August 19, 2012 08:58 PM by Lori Wilson
The Great Food Truck Race is back on The Food Network. Season three has all the same elements of seasons past: On-the-spot menu planning in different cities every week, host Tyler Florence and the wrench-in-the-works Speed Bump. But there’s one element that makes this season a little different than before.
Unlike seasons one and two, season three of The Great Food Truck Race consists of contestants who don’t already run a food truck business. They have never worked in one. They have never driven one. They are newbies being lent trucks for the show. The winning team will receive $50,000 and their truck.
Some teams are experienced chefs who work for others, while others have absolutely no culinary training. Most left their regular jobs to pursue their dream of owning their own business – a food truck.
The teams include first-generation Korean-Americans Seoul Sausage, Under the Crust, led by Hannah who began her culinary dream with her late fiancée, the inexperienced Pop-A-Waffle, veteran pizza makers Pizza Mike’s, best friends serving their grandmother’s traditional Italian fare Nonna’s Kitchenette, Alaskans Momma’s Grizzly Grub, seafood loving professional chefs Coast of Atlanta and Australian Barbie Babes.
The eight teams met host Tyler Florence in Long Beach, California. They were given trucks based on designs each team came up with. Many cried upon seeing their mobile kitchens and being so close to their dreams.
However, the trucks were completely bare. No pots or pans or even salt. The teams were instructed to buy utensils and supplies with just $1,500. Next, they were told that the first challenge would take place in Los Angeles. Not Long Beach.
As Seoul Sausage set up chop in Koreatown selling burgers, Barbie Babes got held up trying to figure out their budget at the store. They spent too much time paring down their list giving the other teams a head start. Under the Crust headed to the L.A. Live entertainment complex, but they had a hard time parking the truck. Once settled, they scaled back their pre-planned menu, due to time restraints, and decided to focus on the next day. Momma’s Grizzly had a hard time getting their feel of L.A and Pizza Mike’s went to Hollywood Blvd but had to park far from the action. Pop-A-Waffle drove to Echo Park working with just one waffle iron, but lended a hand to the far behind Barbie Babes by inviting them to join them in their part of L.A.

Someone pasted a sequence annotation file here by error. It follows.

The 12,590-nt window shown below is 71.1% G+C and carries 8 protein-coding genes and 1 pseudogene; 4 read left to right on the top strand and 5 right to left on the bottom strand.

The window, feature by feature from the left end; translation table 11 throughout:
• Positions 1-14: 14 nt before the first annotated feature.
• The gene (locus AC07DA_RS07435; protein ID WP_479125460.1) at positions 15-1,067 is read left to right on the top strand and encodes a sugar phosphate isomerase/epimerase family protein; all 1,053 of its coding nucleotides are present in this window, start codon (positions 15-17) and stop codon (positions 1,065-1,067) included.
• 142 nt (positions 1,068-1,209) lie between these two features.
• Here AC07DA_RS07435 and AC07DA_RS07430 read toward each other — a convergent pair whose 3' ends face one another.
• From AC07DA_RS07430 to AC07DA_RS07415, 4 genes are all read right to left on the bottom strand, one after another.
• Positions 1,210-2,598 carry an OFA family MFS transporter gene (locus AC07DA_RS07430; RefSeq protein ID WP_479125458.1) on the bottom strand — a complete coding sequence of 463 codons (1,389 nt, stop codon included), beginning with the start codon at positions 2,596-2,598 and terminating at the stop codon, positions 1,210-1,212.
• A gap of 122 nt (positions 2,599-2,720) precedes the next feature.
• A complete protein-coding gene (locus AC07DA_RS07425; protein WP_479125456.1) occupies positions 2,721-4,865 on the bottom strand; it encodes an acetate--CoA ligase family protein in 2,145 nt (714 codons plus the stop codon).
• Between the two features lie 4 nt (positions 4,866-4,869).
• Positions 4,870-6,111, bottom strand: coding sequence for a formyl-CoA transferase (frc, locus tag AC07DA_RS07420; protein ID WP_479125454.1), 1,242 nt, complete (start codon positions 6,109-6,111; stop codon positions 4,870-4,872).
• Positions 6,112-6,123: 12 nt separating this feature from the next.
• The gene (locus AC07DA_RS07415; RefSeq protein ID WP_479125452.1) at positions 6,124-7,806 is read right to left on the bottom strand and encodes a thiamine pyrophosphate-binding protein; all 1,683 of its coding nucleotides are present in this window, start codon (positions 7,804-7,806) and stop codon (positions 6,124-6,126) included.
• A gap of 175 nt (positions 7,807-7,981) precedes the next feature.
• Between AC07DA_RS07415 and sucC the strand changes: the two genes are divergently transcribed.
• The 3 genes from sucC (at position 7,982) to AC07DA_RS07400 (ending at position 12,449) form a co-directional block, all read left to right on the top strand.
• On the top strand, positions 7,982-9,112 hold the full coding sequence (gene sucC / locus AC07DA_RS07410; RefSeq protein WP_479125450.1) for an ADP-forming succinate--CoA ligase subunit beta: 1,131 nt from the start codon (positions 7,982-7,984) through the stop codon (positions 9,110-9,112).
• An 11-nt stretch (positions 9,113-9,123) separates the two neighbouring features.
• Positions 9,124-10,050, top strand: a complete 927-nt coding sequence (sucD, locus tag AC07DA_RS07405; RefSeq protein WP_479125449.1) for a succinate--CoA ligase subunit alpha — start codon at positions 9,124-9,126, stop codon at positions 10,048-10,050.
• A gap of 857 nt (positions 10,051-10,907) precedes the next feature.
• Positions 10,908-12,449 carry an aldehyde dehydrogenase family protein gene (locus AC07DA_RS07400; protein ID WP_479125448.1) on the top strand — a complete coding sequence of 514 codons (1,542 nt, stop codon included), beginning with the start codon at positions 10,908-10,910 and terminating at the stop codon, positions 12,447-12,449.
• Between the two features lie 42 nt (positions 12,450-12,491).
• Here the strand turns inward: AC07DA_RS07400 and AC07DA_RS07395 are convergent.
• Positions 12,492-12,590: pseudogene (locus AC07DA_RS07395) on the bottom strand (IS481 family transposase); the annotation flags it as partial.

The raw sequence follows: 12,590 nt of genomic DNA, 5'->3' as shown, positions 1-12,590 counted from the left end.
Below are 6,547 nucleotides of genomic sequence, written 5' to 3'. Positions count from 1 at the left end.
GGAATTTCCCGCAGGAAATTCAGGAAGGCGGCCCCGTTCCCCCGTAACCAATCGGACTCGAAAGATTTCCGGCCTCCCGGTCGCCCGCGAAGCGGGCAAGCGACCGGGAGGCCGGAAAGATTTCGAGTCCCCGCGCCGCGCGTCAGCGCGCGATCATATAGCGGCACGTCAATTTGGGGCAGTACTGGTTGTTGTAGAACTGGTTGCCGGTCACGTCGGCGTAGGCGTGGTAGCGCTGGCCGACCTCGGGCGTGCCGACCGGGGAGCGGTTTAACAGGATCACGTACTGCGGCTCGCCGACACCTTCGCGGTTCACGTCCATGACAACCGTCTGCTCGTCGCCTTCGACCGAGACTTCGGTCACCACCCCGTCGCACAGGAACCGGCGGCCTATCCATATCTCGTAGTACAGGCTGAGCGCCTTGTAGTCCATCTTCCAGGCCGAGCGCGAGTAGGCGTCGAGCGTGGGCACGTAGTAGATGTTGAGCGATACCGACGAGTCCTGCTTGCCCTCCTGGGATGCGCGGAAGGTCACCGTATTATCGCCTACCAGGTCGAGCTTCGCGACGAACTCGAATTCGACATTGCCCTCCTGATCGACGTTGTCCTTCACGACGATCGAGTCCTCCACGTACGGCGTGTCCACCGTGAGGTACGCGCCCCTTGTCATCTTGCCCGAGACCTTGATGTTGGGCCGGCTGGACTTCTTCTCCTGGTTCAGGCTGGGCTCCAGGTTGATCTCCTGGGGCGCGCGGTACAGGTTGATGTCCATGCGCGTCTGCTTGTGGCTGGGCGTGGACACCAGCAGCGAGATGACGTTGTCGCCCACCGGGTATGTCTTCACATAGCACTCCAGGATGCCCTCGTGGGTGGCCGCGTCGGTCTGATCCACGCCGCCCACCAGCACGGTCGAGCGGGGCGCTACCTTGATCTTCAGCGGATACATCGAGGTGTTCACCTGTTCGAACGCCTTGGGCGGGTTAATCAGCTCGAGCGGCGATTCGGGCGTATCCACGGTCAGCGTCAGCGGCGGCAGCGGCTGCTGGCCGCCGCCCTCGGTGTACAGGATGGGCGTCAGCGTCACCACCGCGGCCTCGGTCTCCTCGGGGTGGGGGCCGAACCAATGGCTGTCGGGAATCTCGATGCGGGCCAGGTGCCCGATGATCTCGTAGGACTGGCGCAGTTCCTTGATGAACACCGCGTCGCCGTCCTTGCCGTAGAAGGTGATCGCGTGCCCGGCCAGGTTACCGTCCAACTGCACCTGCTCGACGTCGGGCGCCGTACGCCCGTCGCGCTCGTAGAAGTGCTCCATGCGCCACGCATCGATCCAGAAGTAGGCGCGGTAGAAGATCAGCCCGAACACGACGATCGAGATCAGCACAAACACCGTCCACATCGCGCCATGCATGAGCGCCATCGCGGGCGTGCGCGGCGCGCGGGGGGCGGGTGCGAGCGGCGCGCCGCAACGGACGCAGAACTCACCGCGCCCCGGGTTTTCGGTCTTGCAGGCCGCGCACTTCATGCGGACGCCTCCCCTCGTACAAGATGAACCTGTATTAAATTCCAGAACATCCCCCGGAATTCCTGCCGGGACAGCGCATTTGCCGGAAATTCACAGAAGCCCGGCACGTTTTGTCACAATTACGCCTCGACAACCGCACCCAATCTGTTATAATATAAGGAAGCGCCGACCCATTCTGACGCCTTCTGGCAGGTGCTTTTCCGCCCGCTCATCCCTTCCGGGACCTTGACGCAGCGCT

Coast of Atlanta decided to set up shop near the beach to sell their seafood tacos and salmon quesadillas. However, they discovered Venice Beach wasn’t responding, so they tried to drum up some business by walking the coast selling water. Seoul Sausage continued to draw in the crowds in Koreatown, as Under the Crust tried to rebound from the previous day. Barbie Babes and Pop-A-Waffle teamed up again for the second day, but the Barbie Babes had issues with the pilot light, which meant they couldn’t grill. Kind of tough to sell BBQ without an actual BBQ. Luckily, one of their customers happened to be a chef and helped them light the pilot. They were back in business. Nonna’s Kitchenette parked on Hollywood and found steady business.
Tyler called the teams and told them they would be parking directly next to each other on Hollywood Blvd in front of Mann’s Chinese Theatre. It was to be a true test of their salesmanship. Prices, menus and tactics changed in order to outsell each other. With tourists milling around, the teams yelled, sang and waved flags to attract attention. Barbie Babes were the last to arrive, continuing their trend of starting off behind the eight ball.
Barbie Babes understandably felt defeated going into the elimination, where Tyler announced that seven of the eight teams actually lost money. Not exactly the point of the game. Clearly, this was harder than they all expected. First place went to Seoul Sausage. The only team to make a profit, which came as no big surprise, considering their strong showing in Koreatown. Barbie Babes’s fears were warranted since they did so poorly, but it was Under the Crust who went home. However, The Great Food Truck Race was inspired by Hannah’s story of losing her fiancée to cancer and donated $5,000 to the American Cancer Society in his name. Tyler also encouraged Hannah to continue with her dream because her well received food wasn’t the reason they lost.
Someone had to go home, but with Hannah trying to win in memory of her late fiancée, it was a bummer to see Under the Crust get eliminated first. Week one was hard to get a feel for a frontrunner, a personal favorite or even a least favorite. Hopefully next week will flesh out the teams’ personalities more.
What did you think of week one of The Great Food Truck Race? Share your thoughts in the comments.
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Photos courtesy of The Food Network.